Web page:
"Catanzaro's codefendant Hill raised the same issue in his petition for habeas corpus. After a full evidentiary hearing, the court concluded that whatever error might have been committed was 'insufficient in itself to warrant granting of the writ.'
"There is nothing in the record to indicate that the district attorney consciously or intentionally used perjured testimony. . . . Nor is there anything in the record to indicate that the district attorney suppressed evidence of Gibbs' criminal record. . . . It was through the disclosure of the district attorney to the court that the defendants learned of Gibbs' perjury and of his undisclosed criminal record.
". . . We conclude that there was no such '[transgression] of the imperatives of fundamental justice' . . ."
After our Court of Appeals had affirmed the dismissal of Catanzaro's petition for a writ of habeas corpus, the petitioner herein applied in the New York Supreme Court for a writ of error coram nobis, alleging that (1) his conviction had been obtained as a result of Gibbs' perjurious testimony; (2) unconstitutional lineup identification procedures had been used, and (3) he was unlawfully deprived of his right to appeal through the action of his assigned counsel. His application for the writ was denied without a hearing in February 1970, affirmed upon appeal by the Appellate Division in June 1971,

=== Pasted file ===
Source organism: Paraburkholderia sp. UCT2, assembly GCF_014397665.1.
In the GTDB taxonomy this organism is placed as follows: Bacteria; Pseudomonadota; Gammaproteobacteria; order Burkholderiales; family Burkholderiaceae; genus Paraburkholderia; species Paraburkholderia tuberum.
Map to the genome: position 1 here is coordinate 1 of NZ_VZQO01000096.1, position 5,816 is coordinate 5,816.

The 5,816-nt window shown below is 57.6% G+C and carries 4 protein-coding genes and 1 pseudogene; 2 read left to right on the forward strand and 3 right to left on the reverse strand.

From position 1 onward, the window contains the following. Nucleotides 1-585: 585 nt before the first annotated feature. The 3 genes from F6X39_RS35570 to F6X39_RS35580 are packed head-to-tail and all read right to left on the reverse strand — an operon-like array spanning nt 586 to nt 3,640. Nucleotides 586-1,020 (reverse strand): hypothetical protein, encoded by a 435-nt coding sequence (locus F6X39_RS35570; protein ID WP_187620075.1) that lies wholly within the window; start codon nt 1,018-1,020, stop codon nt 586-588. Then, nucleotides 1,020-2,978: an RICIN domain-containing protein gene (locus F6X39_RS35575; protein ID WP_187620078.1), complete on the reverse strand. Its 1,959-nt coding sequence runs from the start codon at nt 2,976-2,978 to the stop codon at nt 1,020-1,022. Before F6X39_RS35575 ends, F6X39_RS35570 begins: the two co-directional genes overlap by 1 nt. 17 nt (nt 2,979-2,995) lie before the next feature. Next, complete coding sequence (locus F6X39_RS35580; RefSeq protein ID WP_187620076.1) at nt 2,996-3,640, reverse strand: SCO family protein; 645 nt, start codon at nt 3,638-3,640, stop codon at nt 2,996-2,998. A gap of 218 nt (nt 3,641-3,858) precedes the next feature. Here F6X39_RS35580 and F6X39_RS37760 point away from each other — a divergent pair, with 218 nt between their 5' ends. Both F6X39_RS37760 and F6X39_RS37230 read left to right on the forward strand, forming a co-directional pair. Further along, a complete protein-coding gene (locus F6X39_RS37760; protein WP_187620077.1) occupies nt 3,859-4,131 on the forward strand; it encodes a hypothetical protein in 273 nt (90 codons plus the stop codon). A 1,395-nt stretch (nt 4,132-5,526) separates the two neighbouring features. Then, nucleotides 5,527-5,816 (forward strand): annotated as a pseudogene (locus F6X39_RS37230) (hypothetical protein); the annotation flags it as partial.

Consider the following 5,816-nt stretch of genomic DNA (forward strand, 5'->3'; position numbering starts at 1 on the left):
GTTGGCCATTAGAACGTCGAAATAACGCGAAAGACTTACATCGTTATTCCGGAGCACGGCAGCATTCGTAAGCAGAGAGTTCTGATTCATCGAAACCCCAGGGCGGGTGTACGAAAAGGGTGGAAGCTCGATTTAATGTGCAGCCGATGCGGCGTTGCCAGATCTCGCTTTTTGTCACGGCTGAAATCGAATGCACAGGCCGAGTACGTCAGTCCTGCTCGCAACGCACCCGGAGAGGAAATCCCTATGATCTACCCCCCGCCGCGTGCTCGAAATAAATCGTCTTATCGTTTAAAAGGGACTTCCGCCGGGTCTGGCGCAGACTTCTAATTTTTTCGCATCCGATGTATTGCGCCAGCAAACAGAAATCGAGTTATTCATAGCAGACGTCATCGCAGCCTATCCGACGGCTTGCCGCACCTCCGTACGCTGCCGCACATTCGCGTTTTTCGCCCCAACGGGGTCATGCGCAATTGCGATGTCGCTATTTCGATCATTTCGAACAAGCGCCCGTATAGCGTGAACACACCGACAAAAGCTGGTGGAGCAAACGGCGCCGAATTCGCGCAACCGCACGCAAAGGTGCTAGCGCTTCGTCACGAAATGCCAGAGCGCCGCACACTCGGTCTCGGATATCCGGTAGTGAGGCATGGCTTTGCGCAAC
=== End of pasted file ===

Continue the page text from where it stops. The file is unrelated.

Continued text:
and leave to appeal to the Court of Appeals denied. Petitioner then commenced the instant proceeding, contending that his constitutional rights to due process of law and equal protection were violated upon the same grounds as advanced in his state coram nobis application.
McChesney's first constitutional challenge parallels that heretofore made by his codefendants Catanzaro and Hill. He alleges that "the use of perjured testimony by the prosecution" deprived him of his right to a fair trial.